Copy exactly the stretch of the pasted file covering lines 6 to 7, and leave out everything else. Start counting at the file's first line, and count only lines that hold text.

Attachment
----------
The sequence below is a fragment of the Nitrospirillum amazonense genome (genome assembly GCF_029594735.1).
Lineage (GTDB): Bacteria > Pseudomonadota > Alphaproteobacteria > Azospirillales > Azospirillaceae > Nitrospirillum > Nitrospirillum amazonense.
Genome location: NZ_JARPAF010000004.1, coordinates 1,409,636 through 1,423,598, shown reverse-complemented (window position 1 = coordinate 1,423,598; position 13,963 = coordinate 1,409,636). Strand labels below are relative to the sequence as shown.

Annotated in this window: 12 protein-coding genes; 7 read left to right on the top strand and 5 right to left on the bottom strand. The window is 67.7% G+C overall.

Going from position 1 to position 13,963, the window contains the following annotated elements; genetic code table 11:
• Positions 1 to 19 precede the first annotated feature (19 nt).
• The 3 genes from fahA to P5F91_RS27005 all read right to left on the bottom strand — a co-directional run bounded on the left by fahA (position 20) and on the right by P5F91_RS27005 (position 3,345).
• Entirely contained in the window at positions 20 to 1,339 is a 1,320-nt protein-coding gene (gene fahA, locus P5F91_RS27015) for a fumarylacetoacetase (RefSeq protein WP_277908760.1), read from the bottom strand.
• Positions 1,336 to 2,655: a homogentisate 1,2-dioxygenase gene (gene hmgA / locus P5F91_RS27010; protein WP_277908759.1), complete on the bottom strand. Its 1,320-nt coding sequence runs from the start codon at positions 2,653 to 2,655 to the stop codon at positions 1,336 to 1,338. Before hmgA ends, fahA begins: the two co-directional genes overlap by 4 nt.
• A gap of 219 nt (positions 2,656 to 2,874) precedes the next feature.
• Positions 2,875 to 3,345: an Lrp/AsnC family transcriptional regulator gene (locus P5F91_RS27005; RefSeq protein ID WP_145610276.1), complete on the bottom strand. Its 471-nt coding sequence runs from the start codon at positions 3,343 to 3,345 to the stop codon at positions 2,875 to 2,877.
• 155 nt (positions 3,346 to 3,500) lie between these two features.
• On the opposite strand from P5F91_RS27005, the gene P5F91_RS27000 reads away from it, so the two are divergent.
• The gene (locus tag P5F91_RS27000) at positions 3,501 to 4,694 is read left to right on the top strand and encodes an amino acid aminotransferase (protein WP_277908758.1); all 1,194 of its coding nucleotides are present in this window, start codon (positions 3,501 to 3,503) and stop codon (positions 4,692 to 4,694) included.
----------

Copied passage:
• Positions 1 to 19 precede the first annotated feature (19 nt).
• The 3 genes from fahA to P5F91_RS27005 all read right to left on the bottom strand — a co-directional run bounded on the left by fahA (position 20) and on the right by P5F91_RS27005 (position 3,345).